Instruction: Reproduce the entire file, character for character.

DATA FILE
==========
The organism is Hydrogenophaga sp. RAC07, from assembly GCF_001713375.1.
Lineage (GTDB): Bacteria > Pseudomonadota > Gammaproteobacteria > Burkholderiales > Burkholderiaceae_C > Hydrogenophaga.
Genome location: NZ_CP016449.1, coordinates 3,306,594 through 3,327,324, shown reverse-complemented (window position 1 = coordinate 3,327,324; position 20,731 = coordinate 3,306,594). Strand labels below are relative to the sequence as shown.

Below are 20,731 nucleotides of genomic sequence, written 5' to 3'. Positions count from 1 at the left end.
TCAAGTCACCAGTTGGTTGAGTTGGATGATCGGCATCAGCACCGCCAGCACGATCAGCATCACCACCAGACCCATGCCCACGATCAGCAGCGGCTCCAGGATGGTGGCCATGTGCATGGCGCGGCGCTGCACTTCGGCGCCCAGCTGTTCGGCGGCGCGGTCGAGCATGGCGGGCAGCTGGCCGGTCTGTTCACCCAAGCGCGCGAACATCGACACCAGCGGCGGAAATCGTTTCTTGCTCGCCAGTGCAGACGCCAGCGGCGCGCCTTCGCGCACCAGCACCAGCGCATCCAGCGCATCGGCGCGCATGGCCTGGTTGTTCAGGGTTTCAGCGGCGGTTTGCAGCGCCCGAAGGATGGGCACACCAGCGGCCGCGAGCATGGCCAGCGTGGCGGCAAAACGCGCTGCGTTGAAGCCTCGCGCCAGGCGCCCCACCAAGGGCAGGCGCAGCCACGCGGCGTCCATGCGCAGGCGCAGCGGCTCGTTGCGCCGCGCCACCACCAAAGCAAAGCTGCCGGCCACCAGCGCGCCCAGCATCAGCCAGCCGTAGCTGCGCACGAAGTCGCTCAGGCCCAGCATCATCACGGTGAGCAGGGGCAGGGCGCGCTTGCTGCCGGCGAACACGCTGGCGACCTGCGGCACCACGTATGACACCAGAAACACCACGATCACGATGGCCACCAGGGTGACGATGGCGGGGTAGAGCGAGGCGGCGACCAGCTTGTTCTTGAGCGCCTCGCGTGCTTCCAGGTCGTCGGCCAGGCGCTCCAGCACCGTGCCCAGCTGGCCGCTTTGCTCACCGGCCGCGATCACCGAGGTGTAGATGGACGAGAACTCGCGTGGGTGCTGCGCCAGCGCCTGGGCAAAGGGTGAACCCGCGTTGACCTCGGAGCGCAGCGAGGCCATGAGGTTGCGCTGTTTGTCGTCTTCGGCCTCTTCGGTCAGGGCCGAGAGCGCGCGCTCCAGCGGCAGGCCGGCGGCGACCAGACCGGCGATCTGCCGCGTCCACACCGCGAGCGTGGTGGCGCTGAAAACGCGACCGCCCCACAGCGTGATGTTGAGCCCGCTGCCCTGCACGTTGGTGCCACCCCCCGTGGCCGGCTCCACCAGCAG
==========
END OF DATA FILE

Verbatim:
The organism is Hydrogenophaga sp. RAC07, from assembly GCF_001713375.1.
Lineage (GTDB): Bacteria > Pseudomonadota > Gammaproteobacteria > Burkholderiales > Burkholderiaceae_C > Hydrogenophaga.
Genome location: NZ_CP016449.1, coordinates 3,306,594 through 3,327,324, shown reverse-complemented (window position 1 = coordinate 3,327,324; position 20,731 = coordinate 3,306,594). Strand labels below are relative to the sequence as shown.

Below are 20,731 nucleotides of genomic sequence, written 5' to 3'. Positions count from 1 at the left end.
TCAAGTCACCAGTTGGTTGAGTTGGATGATCGGCATCAGCACCGCCAGCACGATCAGCATCACCACCAGACCCATGCCCACGATCAGCAGCGGCTCCAGGATGGTGGCCATGTGCATGGCGCGGCGCTGCACTTCGGCGCCCAGCTGTTCGGCGGCGCGGTCGAGCATGGCGGGCAGCTGGCCGGTCTGTTCACCCAAGCGCGCGAACATCGACACCAGCGGCGGAAATCGTTTCTTGCTCGCCAGTGCAGACGCCAGCGGCGCGCCTTCGCGCACCAGCACCAGCGCATCCAGCGCATCGGCGCGCATGGCCTGGTTGTTCAGGGTTTCAGCGGCGGTTTGCAGCGCCCGAAGGATGGGCACACCAGCGGCCGCGAGCATGGCCAGCGTGGCGGCAAAACGCGCTGCGTTGAAGCCTCGCGCCAGGCGCCCCACCAAGGGCAGGCGCAGCCACGCGGCGTCCATGCGCAGGCGCAGCGGCTCGTTGCGCCGCGCCACCACCAAAGCAAAGCTGCCGGCCACCAGCGCGCCCAGCATCAGCCAGCCGTAGCTGCGCACGAAGTCGCTCAGGCCCAGCATCATCACGGTGAGCAGGGGCAGGGCGCGCTTGCTGCCGGCGAACACGCTGGCGACCTGCGGCACCACGTATGACACCAGAAACACCACGATCACGATGGCCACCAGGGTGACGATGGCGGGGTAGAGCGAGGCGGCGACCAGCTTGTTCTTGAGCGCCTCGCGTGCTTCCAGGTCGTCGGCCAGGCGCTCCAGCACCGTGCCCAGCTGGCCGCTTTGCTCACCGGCCGCGATCACCGAGGTGTAGATGGACGAGAACTCGCGTGGGTGCTGCGCCAGCGCCTGGGCAAAGGGTGAACCCGCGTTGACCTCGGAGCGCAGCGAGGCCATGAGGTTGCGCTGTTTGTCGTCTTCGGCCTCTTCGGTCAGGGCCGAGAGCGCGCGCTCCAGCGGCAGGCCGGCGGCGACCAGACCGGCGATCTGCCGCGTCCACACCGCGAGCGTGGTGGCGCTGAAAACGCGACCGCCCCACAGCGTGATGTTGAGCCCGCTGCCCTGCACGTTGGTGCCACCCCCCGTGGCCGGCTCCACCAGCAG